World Bulletin / News Desk
Four more people have been killed in Rakhine State after armed men attacked government troops during a clearance operation, official media claimed Wednesday.
The deaths of the four soldiers would bring the number of people killed since deadly weekend attacks on police station outposts in Myanmar's west to 29.
On Tuesday, the army-run Myawaddy newspaper claimed that the soldiers were attacked by about 300 armed men while they conducted an area clearance campaign near Pyaungpit village in Maungdaw township.
Maungdaw and Yathay Taung townships are two areas predominantly occupied by the country's stateless Rohingya Muslim population.
“Four soldiers were killed in the fighting,” it said, adding that the body of one attacker and two guns were found afterwards.
The group the men belong to is yet to be officially identified, although police have said that two captured during the station raids are not from Myanmar, but claim the attack was carried out with the help of locals to avenge the demolition of religious buildings.
The office of Myanmar's President has said that troops also seized two suspected armed attackers Tuesday upon receiving information that they were hiding in villages in Maungtaw.
In the wake of the initial attacks on the Maungdaw and Yathay Taung outposts -- both close to the Bangladesh border -- early Sunday, nine police officers, four soldiers and 16 men have died.
On Tuesday, a senior police officer in state capital Sittwe underlined to Anadolu Agency by phone that the two men captured during the initial attacks were not from the area.
“They are neither Myanmar nationals nor local Bengalis,” said the man, using a word to describe Rohingya that suggests they are illegal migrants from Bangladesh.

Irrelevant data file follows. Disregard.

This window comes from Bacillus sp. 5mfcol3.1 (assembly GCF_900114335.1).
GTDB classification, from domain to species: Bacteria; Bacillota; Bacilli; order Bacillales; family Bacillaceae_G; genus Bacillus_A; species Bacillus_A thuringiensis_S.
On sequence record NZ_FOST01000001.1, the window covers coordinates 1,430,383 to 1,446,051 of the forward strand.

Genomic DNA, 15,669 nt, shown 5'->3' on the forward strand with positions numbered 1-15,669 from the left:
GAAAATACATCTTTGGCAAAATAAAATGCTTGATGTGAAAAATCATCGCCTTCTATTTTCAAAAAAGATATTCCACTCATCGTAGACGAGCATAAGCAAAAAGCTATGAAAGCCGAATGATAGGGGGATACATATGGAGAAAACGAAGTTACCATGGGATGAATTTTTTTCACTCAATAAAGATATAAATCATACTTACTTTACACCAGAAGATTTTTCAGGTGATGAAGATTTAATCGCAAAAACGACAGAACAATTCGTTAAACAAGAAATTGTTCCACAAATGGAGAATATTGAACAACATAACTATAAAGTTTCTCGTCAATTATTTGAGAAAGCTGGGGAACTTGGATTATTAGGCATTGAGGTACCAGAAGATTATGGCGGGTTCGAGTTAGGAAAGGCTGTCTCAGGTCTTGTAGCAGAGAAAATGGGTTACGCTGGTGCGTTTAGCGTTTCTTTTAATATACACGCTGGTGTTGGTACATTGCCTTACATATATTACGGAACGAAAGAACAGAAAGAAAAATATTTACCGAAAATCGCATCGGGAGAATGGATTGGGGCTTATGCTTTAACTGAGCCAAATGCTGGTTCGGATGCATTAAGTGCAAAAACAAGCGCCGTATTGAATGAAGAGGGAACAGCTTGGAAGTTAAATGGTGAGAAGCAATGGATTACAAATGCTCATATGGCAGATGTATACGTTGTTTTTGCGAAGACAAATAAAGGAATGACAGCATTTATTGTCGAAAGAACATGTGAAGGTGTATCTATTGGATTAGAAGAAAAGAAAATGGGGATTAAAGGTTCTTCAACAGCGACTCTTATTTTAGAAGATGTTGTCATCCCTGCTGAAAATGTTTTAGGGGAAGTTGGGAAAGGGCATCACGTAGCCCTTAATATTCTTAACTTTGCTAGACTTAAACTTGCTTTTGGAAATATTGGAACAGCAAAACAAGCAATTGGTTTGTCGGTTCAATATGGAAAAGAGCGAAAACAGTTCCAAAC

He declined to comment, however, if they were Bangladesh citizens.
“It’s not the right time to disclose the country and organization they belong to,” said the officer, who asked not to be named as he did not have the authority to speak to media.
“They [the men] said local Bengalis helped them as they are angry over government plans to demolish mosques in the areas.”
Last month, Rakhine regional government pledged to tear down more than 3,000 religious structures, including 12 mosques and 35 madrasas (religious schools) built without permission in Maungdaw and Buthidaung townships.
Later Tuesday, the central government asked Bangladesh for help with the investigation.
Since the attacks began, an overnight curfew (7 p.m. - 6 a.m.) has been imposed, around 400 government schools temporarily closed, and all border trade gates and crossings with neighboring Bangladesh shuttered.
Maungdaw and Yathay Taungare are still governed by a partial curfew (11 p.m. - 4 a.m.) placed since communal violence between Rakhine Buddhists and Rohingya broke out in mid-2012 in which around 100 people are reported to have died.
Rohingya advocacy groups have also voiced concern at what they claim is a violent crackdown on the Muslim minority group.
"Mass arrests are taking place," a statement released late Monday headlined Stop Killing Innocent Rohingya in Arakan (the British colonial name for Rakhine) said.
It claimed that following the attacks more than 10 "innocent" Rohingya were killed by Myanmar military forces and police and many Rohingya women had also been arrested.
Since mid-2012, Rakhine, one of the poorest regions in Myanmar, has been subject to incidents of communal violence between ethnic Rakhine Buddhists and Rohingya that have left nearly 100 dead and some 100,000 people displaced in camps.
On Oct. 3, Myanmar State Counselor Aung San Suu Kyi called on Association of Southeast Asian Nations (ASEAN) member states for support in solving the “complex situation” in Rakhine, home to around 1.2 million Rohingya.
Since her party's victory in the Nov. 8 election, Suu Kyi has been placed under tremendous international pressure to solve problems faced by Rohingya but has had to play a careful balancing act for fear of upsetting the country's nationalists, many of whom have accused Muslims of trying to eradicate the country's Buddhist traditions.
Suu Kyi has, however, enforced the notion that the root of many of the impoverished region's problems are economic, and is encouraging investment in the area, which in turn the National League for Democracy hopes will lead to reconciliation between the Buddhist and Muslim communities
Last Mod: 12 Ekim 2016, 10:29